This project updated the primary living spaces and master bath in a 1915 hillside shingle-style residence. As often found in floor plans of this era, the kitchen was located on the south side of the plan, completely opposite and cut off from the primary living spaces and spectacular view north. The previously deck was in disrepair and the openings between the interior spaces and the deck/view were restrictive and not organized into a pleasing arrangement of access and view openings. The entire wall was redesigned with 8’ headers and new structural elements to meet updated earthquake codes.
The primary interior structural wall between kitchen and view was also opened and strengthened, giving the kitchen a broad visual and functional connection to the adjacent view spaces. I prefer the “island-as-table” detailing with corner “legs” and generous seating. Kitchens have rightly evolved from service spaces at the back to focal point spaces at the center of contemporary family life. Avoiding a dominant hood with the use of down-draft ventilation aided with the open experience.
The shared live-dine space was created by removing a second wall that originally separated these spaces. The original elegant board-and-batten wainscot in the dining room was extended around the entire combined space. The original brick fireplace was updated to a glass front gas log unit (required in California) and plastered to unify the surface.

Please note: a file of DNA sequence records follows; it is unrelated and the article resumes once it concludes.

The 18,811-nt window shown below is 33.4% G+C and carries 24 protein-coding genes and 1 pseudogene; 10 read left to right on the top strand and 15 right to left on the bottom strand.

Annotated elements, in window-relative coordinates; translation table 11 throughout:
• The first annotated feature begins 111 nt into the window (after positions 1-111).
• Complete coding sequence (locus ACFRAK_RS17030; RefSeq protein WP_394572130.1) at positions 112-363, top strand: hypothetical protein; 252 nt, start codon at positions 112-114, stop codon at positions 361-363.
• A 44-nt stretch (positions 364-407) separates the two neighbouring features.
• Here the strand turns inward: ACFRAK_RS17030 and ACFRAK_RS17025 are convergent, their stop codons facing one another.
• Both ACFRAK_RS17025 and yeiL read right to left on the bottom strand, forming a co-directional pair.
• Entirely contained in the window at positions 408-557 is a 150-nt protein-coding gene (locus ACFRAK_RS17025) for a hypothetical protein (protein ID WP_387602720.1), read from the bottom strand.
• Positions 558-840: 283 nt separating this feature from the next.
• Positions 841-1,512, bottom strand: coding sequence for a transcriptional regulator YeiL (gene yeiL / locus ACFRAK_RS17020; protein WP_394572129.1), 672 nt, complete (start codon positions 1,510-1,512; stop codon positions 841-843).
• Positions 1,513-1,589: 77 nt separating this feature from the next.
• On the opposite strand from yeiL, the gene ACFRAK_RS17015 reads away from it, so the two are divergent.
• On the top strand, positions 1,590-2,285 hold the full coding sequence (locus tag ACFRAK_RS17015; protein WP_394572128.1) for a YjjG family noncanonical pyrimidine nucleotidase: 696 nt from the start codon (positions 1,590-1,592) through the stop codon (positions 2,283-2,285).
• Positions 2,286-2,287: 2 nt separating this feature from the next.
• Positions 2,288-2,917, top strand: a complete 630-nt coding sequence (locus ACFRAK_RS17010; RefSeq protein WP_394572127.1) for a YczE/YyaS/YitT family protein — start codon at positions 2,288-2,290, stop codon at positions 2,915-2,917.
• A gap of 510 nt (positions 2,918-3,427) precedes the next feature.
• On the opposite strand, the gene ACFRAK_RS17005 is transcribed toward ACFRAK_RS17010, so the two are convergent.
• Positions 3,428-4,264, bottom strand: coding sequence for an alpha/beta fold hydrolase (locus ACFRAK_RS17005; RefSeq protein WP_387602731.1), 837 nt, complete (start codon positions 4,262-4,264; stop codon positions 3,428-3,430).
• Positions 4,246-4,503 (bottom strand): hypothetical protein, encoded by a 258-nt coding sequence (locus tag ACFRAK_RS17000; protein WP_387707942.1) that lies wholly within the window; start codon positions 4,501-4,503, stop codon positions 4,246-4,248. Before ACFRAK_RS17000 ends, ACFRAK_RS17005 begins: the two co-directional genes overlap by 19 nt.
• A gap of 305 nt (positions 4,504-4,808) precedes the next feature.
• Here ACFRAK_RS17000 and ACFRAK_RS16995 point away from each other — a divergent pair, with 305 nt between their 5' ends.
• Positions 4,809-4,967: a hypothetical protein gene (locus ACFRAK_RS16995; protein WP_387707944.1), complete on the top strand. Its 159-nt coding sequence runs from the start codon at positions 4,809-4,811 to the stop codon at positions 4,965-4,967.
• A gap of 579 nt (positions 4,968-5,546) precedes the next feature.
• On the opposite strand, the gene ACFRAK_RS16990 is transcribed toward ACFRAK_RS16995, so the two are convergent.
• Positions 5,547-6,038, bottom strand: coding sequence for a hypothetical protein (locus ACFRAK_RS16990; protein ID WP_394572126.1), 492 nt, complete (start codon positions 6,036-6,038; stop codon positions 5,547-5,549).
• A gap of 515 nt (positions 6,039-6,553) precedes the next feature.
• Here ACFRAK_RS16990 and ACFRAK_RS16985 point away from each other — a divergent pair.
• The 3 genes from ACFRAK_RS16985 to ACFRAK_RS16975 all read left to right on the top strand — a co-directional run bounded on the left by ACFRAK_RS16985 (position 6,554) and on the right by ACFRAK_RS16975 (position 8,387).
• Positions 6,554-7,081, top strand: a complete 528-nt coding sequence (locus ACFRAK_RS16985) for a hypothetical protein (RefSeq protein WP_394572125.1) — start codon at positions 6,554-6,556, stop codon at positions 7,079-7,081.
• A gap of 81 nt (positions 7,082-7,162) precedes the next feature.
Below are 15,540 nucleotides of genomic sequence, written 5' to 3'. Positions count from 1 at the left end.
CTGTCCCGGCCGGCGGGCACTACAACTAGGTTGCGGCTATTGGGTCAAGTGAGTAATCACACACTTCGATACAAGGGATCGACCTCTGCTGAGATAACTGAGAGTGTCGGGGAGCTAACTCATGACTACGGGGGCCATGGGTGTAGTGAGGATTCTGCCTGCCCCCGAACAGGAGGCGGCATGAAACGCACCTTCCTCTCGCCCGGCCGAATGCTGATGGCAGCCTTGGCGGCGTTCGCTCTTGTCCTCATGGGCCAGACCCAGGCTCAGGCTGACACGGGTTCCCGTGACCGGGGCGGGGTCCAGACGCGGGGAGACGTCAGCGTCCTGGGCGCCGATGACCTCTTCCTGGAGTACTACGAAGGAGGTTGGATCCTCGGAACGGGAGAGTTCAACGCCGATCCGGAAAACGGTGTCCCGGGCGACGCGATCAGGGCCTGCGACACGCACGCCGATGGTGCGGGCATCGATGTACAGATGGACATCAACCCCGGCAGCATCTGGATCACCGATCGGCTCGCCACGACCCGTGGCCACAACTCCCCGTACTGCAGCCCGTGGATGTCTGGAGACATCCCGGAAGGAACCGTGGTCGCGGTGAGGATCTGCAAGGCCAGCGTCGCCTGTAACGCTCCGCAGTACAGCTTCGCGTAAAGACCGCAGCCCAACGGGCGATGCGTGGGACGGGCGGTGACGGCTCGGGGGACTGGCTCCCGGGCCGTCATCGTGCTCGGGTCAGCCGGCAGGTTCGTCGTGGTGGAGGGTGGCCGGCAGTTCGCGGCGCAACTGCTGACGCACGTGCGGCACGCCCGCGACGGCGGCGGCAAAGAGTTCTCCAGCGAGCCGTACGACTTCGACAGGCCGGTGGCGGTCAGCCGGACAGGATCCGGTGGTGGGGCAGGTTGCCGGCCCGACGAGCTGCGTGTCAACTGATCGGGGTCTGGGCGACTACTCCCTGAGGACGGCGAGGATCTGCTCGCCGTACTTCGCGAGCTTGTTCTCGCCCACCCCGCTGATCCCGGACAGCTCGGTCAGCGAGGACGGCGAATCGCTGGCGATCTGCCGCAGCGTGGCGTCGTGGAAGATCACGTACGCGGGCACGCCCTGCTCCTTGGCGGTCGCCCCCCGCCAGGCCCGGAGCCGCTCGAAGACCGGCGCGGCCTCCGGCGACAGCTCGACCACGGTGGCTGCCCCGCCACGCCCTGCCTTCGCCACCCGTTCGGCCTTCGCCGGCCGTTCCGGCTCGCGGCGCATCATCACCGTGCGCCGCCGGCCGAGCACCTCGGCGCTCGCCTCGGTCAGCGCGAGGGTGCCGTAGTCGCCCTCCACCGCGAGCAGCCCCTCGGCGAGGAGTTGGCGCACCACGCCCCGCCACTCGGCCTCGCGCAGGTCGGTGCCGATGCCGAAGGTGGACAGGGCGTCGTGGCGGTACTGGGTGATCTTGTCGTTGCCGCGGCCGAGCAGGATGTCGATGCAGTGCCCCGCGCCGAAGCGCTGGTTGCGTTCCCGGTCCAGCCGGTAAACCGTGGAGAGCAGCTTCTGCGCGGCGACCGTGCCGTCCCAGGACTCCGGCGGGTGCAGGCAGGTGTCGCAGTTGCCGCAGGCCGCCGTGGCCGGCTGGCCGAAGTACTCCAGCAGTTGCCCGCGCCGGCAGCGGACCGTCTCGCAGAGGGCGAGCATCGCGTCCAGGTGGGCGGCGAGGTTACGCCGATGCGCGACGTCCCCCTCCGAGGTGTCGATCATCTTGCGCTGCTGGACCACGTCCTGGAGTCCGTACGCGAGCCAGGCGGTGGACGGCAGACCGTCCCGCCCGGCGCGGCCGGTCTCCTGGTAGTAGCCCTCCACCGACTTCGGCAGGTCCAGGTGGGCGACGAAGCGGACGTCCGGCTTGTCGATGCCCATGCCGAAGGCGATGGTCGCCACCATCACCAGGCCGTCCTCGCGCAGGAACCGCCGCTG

Upstairs, the original master bedroom without on-suite bath was converted to a media room (freeing the downstairs from the dominance of the screen experience) and the opposite large upstairs bedroom was updated into an on-suite master bed and new bath with a curbless shower. Vessel tub had been added by a previous owner in the former bath location and it was relocated to the new master bath as a focal point with a now-private eastern yard view.